State and politics
The Seychelles became independent from the United Kingdom
in 1976 and a member of the Commonwealth. 1979–93 one-party
system prevailed. Even after the reintroduction of
democracy, the previously only legal party of Seychelles
People's Progressive Front (SPPF; since 2009 Party
Lepep) has been dominant.
A new, democratic constitution was adopted in 1993
following a referendum. The president is elected by
universal suffrage for five years; after a constitutional
change in 2016, the number of terms of office is limited to
two. The president is the head of state, head of government
and commander-in-chief and also appoints the members of the
government and appoints certain senior officials and judges.
In 2017, a constitutional amendment was introduced that
makes it mandatory for new elections in the event a sitting
president dies, resigns or is dismissed from office. The
rule was added since it happened twice during the 2000s that
a president resigned and surrendered power to the vice
president. All four presidents since independence have been
The Parliament (National Assembly) has up to 35 members.
Of these, 25 are elected in majority elections in one-man
constituencies and the others are distributed according to a
proportional system between parties that received at least
10 percent of the votes in the last elections. After the
2016 election, Parliament had 33 members, seven (21 percent)
of whom were women. See ABBREVIATIONFINDER for how SC can stand for Seychelles.
After a coup d'état in 1977, Prime Minister France-Albert
René was appointed President. Two years later, a new
constitution was adopted by which the Seychelles were
transformed into a one-party state with socialist forks. The
only legal party until December 1991 was the Seychelles
People's Progressive Front (SPPF), which in 2009
changed its name to Party Lepep (PL, the 'People's
SPPF/PL retained while their dominance and got a
majority in parliament in elections in 2002 and 2007. The
Democratic Party (DP, since 2009, the New
Democratic Party, NDP), which ruled the Seychelles
until 1977, lost their seats in parliament in the 2002
election, then The Seychelles National Party (SNP)
took over the position of leading opposition party.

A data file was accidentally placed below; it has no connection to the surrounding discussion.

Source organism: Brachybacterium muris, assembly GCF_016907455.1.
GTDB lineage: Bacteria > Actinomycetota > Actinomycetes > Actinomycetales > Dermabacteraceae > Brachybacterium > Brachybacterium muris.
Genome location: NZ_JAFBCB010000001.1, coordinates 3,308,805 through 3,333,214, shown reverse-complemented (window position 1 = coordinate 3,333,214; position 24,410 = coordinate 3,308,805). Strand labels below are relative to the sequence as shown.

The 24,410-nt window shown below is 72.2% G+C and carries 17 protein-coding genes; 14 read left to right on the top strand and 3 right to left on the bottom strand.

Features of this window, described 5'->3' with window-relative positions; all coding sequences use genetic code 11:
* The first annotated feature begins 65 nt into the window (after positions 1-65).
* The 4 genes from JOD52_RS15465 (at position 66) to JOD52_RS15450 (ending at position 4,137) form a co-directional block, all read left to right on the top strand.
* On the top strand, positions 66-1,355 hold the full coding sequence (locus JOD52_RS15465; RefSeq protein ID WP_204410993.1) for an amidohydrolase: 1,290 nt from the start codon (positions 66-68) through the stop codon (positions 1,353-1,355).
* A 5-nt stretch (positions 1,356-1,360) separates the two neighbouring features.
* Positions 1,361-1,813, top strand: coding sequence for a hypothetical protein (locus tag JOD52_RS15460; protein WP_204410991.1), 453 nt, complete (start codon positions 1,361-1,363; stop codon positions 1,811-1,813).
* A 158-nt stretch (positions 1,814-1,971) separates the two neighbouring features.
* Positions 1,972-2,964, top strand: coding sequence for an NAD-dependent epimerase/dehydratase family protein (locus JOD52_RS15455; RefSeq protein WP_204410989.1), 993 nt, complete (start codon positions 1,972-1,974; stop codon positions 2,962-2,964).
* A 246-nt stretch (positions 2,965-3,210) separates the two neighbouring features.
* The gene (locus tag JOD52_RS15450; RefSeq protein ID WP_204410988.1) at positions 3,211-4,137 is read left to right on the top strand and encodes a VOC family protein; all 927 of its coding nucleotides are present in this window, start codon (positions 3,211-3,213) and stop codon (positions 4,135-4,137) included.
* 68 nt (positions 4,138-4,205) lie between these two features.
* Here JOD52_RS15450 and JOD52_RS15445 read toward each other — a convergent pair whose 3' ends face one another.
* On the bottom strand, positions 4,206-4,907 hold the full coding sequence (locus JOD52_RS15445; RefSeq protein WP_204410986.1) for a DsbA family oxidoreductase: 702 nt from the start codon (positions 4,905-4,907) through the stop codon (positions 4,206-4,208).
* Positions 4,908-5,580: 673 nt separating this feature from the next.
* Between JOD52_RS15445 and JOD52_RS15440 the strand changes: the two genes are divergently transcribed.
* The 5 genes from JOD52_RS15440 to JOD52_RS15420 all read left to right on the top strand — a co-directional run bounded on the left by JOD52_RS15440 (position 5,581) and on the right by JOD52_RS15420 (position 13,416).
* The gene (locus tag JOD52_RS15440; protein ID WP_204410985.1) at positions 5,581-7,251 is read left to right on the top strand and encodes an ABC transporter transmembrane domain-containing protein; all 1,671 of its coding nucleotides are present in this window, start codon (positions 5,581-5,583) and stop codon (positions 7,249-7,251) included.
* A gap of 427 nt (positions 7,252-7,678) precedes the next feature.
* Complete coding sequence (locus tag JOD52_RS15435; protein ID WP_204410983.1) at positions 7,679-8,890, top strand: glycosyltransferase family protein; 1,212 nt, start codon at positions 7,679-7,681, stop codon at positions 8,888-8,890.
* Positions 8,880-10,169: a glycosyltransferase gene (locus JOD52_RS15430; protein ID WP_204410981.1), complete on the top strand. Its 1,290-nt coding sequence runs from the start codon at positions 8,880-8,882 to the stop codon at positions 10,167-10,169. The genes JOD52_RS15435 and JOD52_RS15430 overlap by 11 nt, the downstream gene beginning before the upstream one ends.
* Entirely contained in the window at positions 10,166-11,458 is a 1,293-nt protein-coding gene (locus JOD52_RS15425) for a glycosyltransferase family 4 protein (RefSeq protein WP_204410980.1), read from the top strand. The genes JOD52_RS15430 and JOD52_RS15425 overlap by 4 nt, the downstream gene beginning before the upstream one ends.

After almost 27 years in power, René resigned in February
2004 and handed over the presidential post to James Michel.
He won the presidential elections in 2006 and 2011 with 54
percent and 55 percent of the votes, respectively. In 2011,
the SNP accused the government of electoral fraud and
refused to participate in parliamentary work. The
parliamentary elections scheduled for 2012 were premiered
and held in the fall of 2011, but SNP and NDP boycotted the
election and PL received 89 percent of the vote. The newly
formed Party Popular Democratic Front (PDM), before
the election, received 11 percent of the vote but
nevertheless not a single mandate, which is why PL
completely lacked opposition in Parliament.
Michel ran for another term in the 2015 elections. He
clearly got the most votes in the first round of elections,
but in the second it was extremely even between him and the
SNP candidate Wavel Ramkalawan. The official result showed
that Michel won with 50.15 percent of the vote, which
corresponded to only 193 votes. The following year,
Parliament approved a constitutional amendment proposed by
Michel, which means that the President may only sit for two
terms. In October 2016, Michel resigned and was succeeded by
his Vice President, Danny Faure. The month before, Parti
Lepep lost a parliamentary election for the first time.
Coalition Linyon Demokratik Seselwa (LDS,
'Seychelles Democratic Alliance'), formed before the
election of the SNP and four smaller parties, received 19
out of 33 seats while the PL had to settle for 14.
The Seychelles legal system is based on a mixture of
French and English legal traditions. When the Seychelles
transitioned from French to British supremacy, French law
was applied to the islands, including the Napoleonic Civil
Code (Code Civil). English law gradually gained more
influence, and in 1975 a domestic English-speaking civil law
was issued, which, however, largely still follows the
principles, structure and style of the French civil law. The
judiciary consists of the Magistrates' Courts, the
Supreme Court and the Court of Appeal. The
death penalty was abolished in 1993.
Heads of State
||James R. Mancham